Market Monitor: June Mid-Month Update

Headlines and Highlights
  • Inflation softens notably; Fed unswayed: The Consumer Price Index was flat last month for the first time in nearly two years and wholesale prices fell – data that was promising but not yet convincing enough for the Federal Reserve to lower interest rates. Overall inflation came in at a yearly rate of 3.3% while core inflation was 3.4%, the lowest since April 2021. The Fed kept rates at 5.25% as expected despite acknowledging “modest further progress” toward its 2% inflation goal. The S&P 500 responded by climbing to the latest in a series of all-time highs on improved prospects for rate cuts. In the first half of June, the index rose 3.0% and was up 14.6% in 2024.
  • Europe’s central bank kicks off rate cuts: The European Central Bank became the first of the world’s giant central banks to reduce interest rates, a long-awaited action that its peers are expected to take within months. The ECB’s move heralds a loosening of restrictive global monetary policies aimed at cracking down on high inflation that is now on the wane. The Frankfurt, Germany-based bank lowered its benchmark rate to 3.75% from 4%, the highest in the bank’s 26-year history. Smaller central banks in Canada, Sweden and Switzerland also have dropped their rates recently.
  • World economy perking up: The global economy is performing better than expected this year thanks largely to U.S. growth that has remained “exceptional” in the wake of fierce monetary tightening, according to the World Bank. The bank, an international development organization that lends money to developing countries, upgraded its forecast for global GDP growth this year to 2.6%, up from 2.4% in January and the same as last year.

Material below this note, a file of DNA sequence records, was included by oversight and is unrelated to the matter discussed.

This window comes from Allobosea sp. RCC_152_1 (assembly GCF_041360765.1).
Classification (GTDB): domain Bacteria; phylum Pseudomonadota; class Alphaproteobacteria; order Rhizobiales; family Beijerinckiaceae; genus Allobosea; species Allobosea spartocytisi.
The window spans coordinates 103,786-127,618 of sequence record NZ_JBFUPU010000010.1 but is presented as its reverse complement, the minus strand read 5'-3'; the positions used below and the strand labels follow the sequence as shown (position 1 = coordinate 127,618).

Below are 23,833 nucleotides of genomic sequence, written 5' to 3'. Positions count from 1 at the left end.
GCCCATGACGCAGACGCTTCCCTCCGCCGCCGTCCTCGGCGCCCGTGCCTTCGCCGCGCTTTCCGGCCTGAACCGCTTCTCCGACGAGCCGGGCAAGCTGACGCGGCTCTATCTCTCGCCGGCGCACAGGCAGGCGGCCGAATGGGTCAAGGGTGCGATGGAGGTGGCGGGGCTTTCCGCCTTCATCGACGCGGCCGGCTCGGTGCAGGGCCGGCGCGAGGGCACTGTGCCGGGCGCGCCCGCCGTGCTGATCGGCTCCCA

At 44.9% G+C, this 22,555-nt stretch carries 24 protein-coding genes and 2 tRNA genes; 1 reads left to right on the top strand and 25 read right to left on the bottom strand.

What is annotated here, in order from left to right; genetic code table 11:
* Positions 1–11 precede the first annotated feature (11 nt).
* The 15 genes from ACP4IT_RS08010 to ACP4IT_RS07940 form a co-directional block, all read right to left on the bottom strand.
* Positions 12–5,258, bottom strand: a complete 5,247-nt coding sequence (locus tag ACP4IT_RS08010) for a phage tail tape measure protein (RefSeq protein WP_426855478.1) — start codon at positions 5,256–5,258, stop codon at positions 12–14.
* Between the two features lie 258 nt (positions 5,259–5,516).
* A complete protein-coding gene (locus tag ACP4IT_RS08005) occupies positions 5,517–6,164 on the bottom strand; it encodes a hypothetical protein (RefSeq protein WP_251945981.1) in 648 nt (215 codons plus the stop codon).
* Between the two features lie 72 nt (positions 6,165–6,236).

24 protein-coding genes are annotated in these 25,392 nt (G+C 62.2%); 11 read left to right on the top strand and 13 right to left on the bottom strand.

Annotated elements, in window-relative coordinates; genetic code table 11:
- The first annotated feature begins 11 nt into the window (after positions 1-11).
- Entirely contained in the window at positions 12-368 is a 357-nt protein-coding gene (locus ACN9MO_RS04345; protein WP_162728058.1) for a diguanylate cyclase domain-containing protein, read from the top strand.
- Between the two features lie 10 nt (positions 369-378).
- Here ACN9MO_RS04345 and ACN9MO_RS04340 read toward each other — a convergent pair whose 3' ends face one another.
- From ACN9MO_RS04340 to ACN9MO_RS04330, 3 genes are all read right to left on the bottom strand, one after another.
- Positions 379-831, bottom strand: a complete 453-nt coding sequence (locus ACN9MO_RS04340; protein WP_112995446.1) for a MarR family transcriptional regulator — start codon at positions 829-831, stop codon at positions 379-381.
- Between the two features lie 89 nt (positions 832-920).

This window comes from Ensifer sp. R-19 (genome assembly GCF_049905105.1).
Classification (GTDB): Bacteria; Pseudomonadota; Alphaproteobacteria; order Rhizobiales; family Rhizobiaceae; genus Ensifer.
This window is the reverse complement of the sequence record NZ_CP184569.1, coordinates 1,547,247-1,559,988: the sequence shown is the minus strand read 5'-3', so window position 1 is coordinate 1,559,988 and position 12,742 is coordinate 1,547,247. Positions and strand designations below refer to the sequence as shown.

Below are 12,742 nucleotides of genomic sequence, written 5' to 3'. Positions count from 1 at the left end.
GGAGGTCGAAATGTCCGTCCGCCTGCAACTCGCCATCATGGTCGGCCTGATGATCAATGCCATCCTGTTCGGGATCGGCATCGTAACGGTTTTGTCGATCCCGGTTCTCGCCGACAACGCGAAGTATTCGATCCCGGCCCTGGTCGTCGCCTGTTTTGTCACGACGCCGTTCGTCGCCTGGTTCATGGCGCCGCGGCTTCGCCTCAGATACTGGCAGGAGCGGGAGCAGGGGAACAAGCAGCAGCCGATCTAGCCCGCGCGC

Chart of Interest

market monitor

Inflation watch: CPI has fallen to 3.3%. Housing is taking longer to come down, slowing overall progress.
Sources: Bureau of Labor Statistics, Altair Advisers

Key Takeaways
  • Housing costs remain the most stubborn element of inflation to subdue, rising 5.4% in May from a year earlier and continuing to defy expectations for an increased slowdown. Housing, or shelter, accounts for more than a third of the Consumer Price Index.
  • Labor-market conditions have returned to their pre-pandemic level, according to Fed Chair Jerome Powell – a welcome development for policymakers who have been waiting for it to slow before lowering rates. In the latest evidence of cooling, new jobless claims, a proxy for layoffs, jumped to their highest level in 1½ years even after employers added 272,000 new positions in May.
  • The Fed’s new median rate projection for 2024 signals just one rate cut, down from two at its last meeting. But market expectations as measured by the CME FedWatch Tool still call for two, particularly given the softening in the labor market along with inflation.
  • Markets have been mixed in June despite the initial surge responding to positive inflation news. While benchmarks for U.S. large-cap stocks (+3.0%), U.S. REITs (+0.9%), taxable bonds (+1.7%) and municipal bonds (+1.1%) all were positive in the first half of the month, small caps (-3.0%) and international developed stocks (-2.5%) pulled back.
  • Retail sales rose less than expected last month, suggesting that consumers are feeling more financial stress in the face of above-average inflation and borrowing rates. The tepid 0.1% increase over the previous month, coupled with revised figures showing that sales fell 0.2% in April, illustrate a distinct downshift from stronger consumer spending earlier this year.

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